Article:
There are more than a dozen promising ideas for technology to implement quantum computers. One of them uses nitrogen-vacancy centers in diamonds. There was recent news about a theoretical study of how this technology could be used to implement coupled qubits.
This technology is especially interesting as it can also be used for a closely related purpose: controlled emission of single photons for applications in quantum information networks. Research just published explains how nanoscale diamond crystals can be fabricated on a single chip in an efficient, scalable process.
Building on earlier work, scientists and engineers recently developed a manufacturing process that allows them to craft an assortment of miniature, silver-plated-diamond posts that enable greater control of light producing photons at the atomic scale. The research could prove important for future generations of quantum computers.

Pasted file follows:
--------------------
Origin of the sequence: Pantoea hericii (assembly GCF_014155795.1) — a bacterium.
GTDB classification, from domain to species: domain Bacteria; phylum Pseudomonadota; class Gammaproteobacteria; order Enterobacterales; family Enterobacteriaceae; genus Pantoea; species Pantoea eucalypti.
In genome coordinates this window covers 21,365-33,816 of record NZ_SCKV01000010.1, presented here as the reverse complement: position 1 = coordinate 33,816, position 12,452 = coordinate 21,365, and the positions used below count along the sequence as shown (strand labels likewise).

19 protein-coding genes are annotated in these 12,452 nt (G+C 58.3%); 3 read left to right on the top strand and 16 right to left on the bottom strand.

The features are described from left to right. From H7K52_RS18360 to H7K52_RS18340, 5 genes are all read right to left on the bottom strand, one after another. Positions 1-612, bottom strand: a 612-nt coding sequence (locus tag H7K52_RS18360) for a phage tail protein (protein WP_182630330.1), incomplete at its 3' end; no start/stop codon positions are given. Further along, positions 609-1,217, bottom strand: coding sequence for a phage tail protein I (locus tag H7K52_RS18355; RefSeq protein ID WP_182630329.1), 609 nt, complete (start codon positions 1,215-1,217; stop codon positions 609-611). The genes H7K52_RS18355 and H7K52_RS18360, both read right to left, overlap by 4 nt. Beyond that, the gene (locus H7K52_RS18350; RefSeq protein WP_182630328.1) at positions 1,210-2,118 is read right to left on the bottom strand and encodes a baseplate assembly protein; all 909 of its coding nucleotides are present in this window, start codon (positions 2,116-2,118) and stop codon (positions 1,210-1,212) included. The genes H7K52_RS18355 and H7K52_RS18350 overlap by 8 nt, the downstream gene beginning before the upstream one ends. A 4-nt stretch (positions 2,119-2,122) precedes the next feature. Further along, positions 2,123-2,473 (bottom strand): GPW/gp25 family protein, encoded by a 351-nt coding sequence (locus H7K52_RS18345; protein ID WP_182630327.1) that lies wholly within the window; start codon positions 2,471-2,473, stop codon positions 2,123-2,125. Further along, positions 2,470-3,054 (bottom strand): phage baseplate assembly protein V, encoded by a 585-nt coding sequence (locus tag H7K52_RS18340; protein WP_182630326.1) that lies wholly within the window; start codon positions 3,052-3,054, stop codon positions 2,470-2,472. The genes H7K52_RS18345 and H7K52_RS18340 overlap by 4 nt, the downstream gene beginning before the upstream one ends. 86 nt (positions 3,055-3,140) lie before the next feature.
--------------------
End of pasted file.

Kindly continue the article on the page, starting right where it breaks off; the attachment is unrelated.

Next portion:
Prior research demonstrated how nanowires carved in impurity-laden diamond crystal could efficiently emit individual photons, an important discovery for using light to rapidly read and write quantum-based data.
Now, research shows that novel nanostructures–silver-plated-diamond posts–can also control the speed at which the process emits individual photons.
The development supports efforts to create robust, room-temperature quantum computers by setting the stage for diamond-based microchips.